Summary: We either want to disengage from conflict situations and save ourselves the pain, or we have to absorb the guilt of being absent and causing others pain. Trust an abundant God, who is able to take our pain and express abundant love.
We serve a God of abundance and not a God of scarcity. Ours is not a dilettante deity with nothing in His hands. Ours is the God who possesses the cattle on a thousand hills, who flung the stars into space, and who has made all things – all things. All things are made by Him and all things are at His disposal. He gives His gifts in abundance to His people, and asks only that we place these things into the service of His will. He asks us to trust Him to provide us with an abundant life, and out of faith then to give back for His work. He is an abundant Lord, giving us an abundant life, and He wants from us an abundant church. We serve a God of abundance and not a God of scarcity.
Mrs. Verna Royle was very old when I first met her, an incredible 102 years of age. She was the last surviving charter member of the church I served as pastor. Takoma Park Baptist Church had been founded in 1919, and she was there from the beginning. But at the age of 89 her back had given out, and she had been put into nursing care. Now, thirteen years later, she was still in that same nursing home, and, every time I would go visit her, she said the same thing: “Oh, Pastor Smith, I don’t know why I am still here. I am in pain every day, all day. I ask the Lord to take me home, but He has not. I don’t know why I am still here, in all this pain.” I offered words of encouragement, I read Scriptures, I prayed with her, but, truth to tell, I didn’t know either why someone should stay around that long, lying in one bed in one room. Nor could I offer her a clear and convincing explanation of why she should have been in pain for so long. I knew it would be a stiff challenge, every time I visited Verna Royle, to respond to her cry, “Pastor, I don’t know why I am still here, in pain every day, all day.”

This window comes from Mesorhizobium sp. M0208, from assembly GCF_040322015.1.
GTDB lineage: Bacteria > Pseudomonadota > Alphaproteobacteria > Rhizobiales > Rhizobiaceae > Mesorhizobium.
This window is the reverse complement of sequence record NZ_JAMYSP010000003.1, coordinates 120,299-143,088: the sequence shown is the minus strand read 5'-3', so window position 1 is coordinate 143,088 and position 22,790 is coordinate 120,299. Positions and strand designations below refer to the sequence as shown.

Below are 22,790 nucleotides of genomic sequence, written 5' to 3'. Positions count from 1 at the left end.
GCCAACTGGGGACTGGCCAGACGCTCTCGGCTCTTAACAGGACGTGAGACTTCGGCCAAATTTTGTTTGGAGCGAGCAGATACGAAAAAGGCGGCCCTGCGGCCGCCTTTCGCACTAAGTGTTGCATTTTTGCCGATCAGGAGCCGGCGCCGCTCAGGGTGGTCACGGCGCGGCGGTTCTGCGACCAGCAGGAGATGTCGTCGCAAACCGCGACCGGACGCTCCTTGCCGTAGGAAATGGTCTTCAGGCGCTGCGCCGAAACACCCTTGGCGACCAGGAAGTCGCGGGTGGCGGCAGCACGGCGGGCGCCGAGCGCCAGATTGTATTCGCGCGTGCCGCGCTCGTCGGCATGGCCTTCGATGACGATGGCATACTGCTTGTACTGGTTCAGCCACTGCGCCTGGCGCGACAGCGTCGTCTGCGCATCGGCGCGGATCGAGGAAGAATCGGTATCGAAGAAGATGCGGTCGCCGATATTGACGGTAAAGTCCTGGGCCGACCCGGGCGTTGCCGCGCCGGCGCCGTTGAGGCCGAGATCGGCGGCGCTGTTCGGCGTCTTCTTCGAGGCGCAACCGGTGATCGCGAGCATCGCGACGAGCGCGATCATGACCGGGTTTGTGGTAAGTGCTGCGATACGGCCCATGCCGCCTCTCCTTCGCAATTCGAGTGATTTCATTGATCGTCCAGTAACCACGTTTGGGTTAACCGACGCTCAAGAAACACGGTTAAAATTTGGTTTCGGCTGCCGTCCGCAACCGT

No one likes pain. No one volunteers for pain. No one but a psychopath, I suppose, deliberately inflicts pain on himself, and no one but a sadist enjoys creating pain for others. We will do all we can to prevent pain. But life often presents us with a difficult choice: either choose the absence of pain or choose the pain of absence. Either choose to be absent from the places where there is pain, living your life calmly and happily and without a care in the world; or choose to absorb into yourself the guilt and shame of absence. Either choose to let the pains of the world pass you by and live your life in the bubble; or choose to take on the painful guilt of living irresponsibly. Not a happy choice, right? But when it comes to the Kingdom of God and to His church, that is the choice: either elect the absence of pain or the pain of absence. Whichever way we go, we create pain for ourselves and for others.
Or is there another possibility? Is there a possibility connected with this God of ours, who is a God of abundance and not a God of scarcity?
Paul had been in a lengthy and conflicted relationship with the Corinthian church. I rehearsed for you last week some of the issues – factiousness, immorality, disorderly conduct, pride – the whole gamut. And Paul had dealt with these things forthrightly and clearly. By the time that he is writing this passage, he is feeling better about the church at Corinth. He even calls them fellow-workers who stand firm in the faith. So today’s passage is really about Paul working on Paul, not Paul working on the church. It is Paul thinking about his own feelings and trying to explain why he chose not to visit Corinth. He says he did not visit, he was absent, because he did not want to cause any more pain; but he also gives us a glimpse inside his own heart, where we discover that he was tired of dealing with his own pain. Paul struggles in this passage with whether he did the right thing – was it better for him to have tamped down his own pain, the pain that he felt because they had been rejecting his leadership? Or was it better for him to have stayed away and just let them work on their own issues, without his involvement? Except that that too would have been painful, painful because he would not have been able to express his abundant love for the people of Corinth.
To put it all as simply as I can: Paul is struggling, as he writes, with his own painful feelings. Has he, by staying away, dealt with his own anguish? Has he achieved the absence of pain? Or has Paul, by disengaging for a while, just deepened the pain of absence? The absence of pain or the pain of absence. Let’s work on this and see how it plays out.